Not sure whether this is a good thing or not. On Friday, the Chinese government released a series of documents dealing with biofuels. According to Biopact, a blog, one paper says that “Through a series of measures, unused land in mountainous areas will be made available and utilized for planting biofuel feedstocks, mainly sweet sorghum, corn and sweet potato”.
On second thoughts, it is probably not a good thing.
Since we’re talking about blogs, here’s another great one: Agricultural Information News from IAALD, maintained by Peter Ballantyne. IAALD is the International Association of Agricultural Information Specialists. Not specifically about agrobiodiversity, but many of the postings will be very relevant. Here’s an example. Peter links to an article inÂ the People’s Daily Online about how Chinese farmers are signing up to receive sound and text messages on their phones and are also visitingÂ a new web site, all to receive – and also to give out – advice, technical guidance and production information. No reason why that shouldn’t include information about new varieties, threats to genetic diversity, new ways to promote local crops etc., is there?
And here’s another fun blog which the one mentioned in the previous post alerted me to. “The Barcode Blog” is “about short DNA sequences for species identification and discovery.” It’s been going for a couple of years but a quick search revealed only one agriculture-related posting, which had to do with the use of barcoding to identify pests and invasives. But I suspect that will change.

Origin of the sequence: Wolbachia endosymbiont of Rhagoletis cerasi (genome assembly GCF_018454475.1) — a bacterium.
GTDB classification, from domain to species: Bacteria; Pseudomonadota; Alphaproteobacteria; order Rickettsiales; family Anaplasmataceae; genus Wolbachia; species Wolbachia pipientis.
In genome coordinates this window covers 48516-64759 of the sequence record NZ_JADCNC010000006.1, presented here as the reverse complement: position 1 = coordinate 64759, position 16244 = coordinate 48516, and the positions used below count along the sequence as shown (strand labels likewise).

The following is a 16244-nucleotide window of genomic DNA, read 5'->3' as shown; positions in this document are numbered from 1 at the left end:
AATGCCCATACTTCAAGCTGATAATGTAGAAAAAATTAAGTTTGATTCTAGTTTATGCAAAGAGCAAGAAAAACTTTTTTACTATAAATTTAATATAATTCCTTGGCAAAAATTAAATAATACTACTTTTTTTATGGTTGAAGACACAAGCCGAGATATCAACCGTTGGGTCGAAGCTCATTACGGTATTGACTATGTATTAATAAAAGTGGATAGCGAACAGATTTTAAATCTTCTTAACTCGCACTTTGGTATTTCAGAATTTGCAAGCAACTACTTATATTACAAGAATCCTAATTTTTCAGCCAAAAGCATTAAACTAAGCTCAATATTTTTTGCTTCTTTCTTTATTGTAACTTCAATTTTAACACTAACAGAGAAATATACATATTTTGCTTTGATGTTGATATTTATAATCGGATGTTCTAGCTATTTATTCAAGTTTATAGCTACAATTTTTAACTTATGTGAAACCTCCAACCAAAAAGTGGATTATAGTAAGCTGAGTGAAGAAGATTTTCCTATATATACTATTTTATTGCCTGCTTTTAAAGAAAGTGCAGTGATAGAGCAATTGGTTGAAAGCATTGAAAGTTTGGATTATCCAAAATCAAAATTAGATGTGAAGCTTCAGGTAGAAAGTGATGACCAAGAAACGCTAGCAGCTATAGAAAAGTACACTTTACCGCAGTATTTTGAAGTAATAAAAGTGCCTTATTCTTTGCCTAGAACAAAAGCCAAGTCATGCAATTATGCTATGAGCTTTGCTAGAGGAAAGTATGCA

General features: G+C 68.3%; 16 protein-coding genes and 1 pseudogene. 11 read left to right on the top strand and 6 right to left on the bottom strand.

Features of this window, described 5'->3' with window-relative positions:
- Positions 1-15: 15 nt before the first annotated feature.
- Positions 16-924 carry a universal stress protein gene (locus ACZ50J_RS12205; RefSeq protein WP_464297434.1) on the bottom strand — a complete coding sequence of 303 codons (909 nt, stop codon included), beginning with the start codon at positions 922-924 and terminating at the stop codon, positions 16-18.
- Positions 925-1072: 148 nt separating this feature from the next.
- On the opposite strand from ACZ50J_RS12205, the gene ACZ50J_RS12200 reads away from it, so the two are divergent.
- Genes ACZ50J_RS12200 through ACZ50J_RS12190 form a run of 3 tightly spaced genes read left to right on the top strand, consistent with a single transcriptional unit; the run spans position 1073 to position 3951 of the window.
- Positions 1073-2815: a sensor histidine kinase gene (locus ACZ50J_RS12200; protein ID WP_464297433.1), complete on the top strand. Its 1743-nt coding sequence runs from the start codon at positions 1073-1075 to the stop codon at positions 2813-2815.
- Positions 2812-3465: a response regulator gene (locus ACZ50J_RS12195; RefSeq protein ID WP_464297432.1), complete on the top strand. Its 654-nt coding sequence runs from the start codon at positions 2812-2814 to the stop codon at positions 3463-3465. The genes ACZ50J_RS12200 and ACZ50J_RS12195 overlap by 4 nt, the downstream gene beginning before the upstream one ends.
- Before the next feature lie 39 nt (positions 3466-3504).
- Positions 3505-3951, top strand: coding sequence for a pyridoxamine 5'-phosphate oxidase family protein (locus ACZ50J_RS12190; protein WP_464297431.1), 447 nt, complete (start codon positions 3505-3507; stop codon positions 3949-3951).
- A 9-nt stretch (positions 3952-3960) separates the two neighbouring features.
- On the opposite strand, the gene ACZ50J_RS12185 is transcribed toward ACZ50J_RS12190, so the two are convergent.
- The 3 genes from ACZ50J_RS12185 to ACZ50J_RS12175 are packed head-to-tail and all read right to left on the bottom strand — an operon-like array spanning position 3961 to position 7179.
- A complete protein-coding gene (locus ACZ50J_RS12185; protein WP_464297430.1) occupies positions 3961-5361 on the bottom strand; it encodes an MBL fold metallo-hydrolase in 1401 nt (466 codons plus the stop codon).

I’ve just come across a blog maintained by Kathryn Garforth, a research fellow with the International Sustainable Biodiversity Law programme of the Centre for International Sustainable Development Law (CISDL) who describes herself as “an independent legal researcher and consultant working in the areas of biodiversity, health and intellectual property rights.” Recent postings deal with the Starbucks Ethiopian coffee kerfuffle, biofuels and the Indian Biodiversity Act. Some very thoughtful stuff.
Food manufacturers in Rajasthan, India, have created an ice cream made of camels’ milk. At a recent tasting, an Italian, no less, apparently described it as “an absolutely delicious desert treat”. Tommaso Sbriccoli, said it “compared favourably with the gelato-frozen desert in his home country” according to Daily India.
The serious point to all this is that there has actually been remarkably little selection for milk production in camels. That means an enormous diversity in how much herders can get from a female. I remember visiting a researcher in a desert country who was trying to improve matters, because a small decrease in the variation in milk production would make an enormous difference to the amount of milk poor nomads could get from their beasts. That idea crops up again from time to time but I’ve no idea whether any great progress has been made. Do you know?